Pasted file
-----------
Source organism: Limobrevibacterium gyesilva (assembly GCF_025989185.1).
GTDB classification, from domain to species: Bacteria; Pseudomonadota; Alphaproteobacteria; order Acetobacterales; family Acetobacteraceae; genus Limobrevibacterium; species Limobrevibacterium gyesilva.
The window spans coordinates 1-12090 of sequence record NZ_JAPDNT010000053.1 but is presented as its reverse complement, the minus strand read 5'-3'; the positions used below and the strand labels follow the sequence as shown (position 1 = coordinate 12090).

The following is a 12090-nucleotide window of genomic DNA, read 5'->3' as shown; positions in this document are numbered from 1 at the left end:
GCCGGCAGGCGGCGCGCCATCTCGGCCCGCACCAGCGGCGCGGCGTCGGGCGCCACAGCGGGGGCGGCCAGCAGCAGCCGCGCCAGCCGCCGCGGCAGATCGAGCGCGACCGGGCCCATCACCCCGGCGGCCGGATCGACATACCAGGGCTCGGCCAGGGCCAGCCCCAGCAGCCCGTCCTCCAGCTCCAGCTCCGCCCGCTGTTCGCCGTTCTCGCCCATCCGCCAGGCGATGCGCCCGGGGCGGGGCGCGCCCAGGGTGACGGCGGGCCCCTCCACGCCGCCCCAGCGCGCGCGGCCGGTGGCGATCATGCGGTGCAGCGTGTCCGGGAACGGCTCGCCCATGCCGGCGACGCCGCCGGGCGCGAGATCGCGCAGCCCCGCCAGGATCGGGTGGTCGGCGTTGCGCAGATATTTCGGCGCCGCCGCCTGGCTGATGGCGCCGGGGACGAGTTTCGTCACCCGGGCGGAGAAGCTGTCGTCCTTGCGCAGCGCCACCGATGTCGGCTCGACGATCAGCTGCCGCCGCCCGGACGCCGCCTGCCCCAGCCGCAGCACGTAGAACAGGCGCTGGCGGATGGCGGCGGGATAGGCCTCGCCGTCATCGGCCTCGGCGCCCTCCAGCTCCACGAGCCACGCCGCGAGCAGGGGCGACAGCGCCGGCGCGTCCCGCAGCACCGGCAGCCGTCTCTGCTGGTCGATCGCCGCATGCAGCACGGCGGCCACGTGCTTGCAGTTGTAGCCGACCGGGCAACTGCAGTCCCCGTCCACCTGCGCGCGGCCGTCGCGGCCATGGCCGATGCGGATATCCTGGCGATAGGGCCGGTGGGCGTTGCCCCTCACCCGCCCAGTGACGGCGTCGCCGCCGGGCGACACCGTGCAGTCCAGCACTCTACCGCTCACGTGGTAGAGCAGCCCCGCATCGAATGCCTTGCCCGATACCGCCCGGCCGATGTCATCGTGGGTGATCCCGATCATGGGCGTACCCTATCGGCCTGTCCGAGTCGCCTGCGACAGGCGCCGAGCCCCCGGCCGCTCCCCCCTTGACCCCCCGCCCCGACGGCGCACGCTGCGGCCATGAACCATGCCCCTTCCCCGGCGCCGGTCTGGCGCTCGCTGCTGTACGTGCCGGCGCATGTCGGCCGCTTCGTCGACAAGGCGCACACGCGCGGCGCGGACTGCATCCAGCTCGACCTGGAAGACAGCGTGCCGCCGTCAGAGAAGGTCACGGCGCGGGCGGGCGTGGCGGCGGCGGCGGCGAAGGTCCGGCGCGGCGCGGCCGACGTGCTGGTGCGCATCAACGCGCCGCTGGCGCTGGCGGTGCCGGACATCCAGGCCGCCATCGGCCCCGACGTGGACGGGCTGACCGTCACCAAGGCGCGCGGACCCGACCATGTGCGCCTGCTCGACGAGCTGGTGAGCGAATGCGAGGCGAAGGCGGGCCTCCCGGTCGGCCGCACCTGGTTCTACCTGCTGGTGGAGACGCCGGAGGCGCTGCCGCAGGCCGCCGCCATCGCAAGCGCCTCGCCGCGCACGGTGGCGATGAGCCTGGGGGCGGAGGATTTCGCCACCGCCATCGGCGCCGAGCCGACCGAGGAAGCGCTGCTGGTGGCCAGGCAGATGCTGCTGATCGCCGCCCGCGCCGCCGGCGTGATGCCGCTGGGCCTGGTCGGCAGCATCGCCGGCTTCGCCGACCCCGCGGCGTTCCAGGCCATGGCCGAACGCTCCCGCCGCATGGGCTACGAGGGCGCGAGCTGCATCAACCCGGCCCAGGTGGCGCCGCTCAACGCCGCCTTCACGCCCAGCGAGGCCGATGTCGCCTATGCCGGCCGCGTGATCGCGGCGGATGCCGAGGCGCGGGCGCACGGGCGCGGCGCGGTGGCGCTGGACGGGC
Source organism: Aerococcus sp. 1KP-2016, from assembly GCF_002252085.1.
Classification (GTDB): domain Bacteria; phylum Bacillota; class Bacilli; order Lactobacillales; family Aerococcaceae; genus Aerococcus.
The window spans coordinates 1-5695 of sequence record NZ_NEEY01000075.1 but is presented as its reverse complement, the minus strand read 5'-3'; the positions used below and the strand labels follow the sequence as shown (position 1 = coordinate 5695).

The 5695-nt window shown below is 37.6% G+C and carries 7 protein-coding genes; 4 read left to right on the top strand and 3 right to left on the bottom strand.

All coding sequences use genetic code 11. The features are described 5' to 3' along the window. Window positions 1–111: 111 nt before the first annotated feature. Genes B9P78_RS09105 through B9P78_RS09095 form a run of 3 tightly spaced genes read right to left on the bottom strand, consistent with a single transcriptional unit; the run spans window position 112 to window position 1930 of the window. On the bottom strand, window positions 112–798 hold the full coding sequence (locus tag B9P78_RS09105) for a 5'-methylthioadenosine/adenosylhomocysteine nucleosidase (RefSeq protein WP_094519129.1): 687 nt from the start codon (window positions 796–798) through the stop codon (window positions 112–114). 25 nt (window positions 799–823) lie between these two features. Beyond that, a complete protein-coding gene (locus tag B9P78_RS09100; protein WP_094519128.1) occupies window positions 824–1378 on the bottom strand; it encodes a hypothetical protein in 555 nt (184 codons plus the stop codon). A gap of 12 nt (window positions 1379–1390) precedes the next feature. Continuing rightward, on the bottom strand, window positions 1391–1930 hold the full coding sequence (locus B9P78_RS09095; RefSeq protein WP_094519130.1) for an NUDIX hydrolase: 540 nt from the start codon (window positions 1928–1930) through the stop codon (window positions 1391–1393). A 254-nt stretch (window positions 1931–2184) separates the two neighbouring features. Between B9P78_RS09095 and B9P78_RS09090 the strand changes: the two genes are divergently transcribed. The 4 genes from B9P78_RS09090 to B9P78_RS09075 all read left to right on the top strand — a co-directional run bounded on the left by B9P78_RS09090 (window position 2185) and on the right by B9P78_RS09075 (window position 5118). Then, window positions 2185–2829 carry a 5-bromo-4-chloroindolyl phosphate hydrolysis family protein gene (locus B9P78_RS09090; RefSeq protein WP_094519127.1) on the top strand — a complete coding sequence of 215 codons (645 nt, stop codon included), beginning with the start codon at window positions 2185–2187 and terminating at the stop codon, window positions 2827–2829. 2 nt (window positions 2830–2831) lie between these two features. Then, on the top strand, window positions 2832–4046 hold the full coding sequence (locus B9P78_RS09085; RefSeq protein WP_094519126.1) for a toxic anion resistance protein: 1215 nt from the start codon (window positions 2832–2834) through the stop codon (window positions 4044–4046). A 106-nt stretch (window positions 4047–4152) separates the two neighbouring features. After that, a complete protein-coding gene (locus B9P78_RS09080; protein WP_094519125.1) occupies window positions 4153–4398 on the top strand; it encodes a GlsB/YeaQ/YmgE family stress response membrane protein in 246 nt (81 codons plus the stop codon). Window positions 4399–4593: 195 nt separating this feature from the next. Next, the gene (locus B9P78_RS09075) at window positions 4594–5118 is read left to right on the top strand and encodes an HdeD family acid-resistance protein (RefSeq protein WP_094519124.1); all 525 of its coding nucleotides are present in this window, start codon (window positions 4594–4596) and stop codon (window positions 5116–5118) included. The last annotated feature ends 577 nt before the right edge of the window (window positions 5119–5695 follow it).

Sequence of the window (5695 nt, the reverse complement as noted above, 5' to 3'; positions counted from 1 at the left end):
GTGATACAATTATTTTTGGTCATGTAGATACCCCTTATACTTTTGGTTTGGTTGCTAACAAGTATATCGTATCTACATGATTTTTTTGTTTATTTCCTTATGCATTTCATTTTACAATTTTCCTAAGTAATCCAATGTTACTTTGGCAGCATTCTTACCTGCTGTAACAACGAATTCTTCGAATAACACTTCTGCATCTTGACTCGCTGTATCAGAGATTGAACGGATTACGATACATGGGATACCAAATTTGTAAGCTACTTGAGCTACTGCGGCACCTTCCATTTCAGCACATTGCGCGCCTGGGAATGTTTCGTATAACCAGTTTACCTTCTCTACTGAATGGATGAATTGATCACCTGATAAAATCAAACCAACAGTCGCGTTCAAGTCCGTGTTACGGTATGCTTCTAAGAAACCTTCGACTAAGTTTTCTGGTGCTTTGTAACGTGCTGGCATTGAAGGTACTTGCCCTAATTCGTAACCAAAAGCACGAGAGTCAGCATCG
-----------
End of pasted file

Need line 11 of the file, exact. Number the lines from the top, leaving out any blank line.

Sequence of the window (5695 nt, the reverse complement as noted above, 5' to 3'; positions counted from 1 at the left end):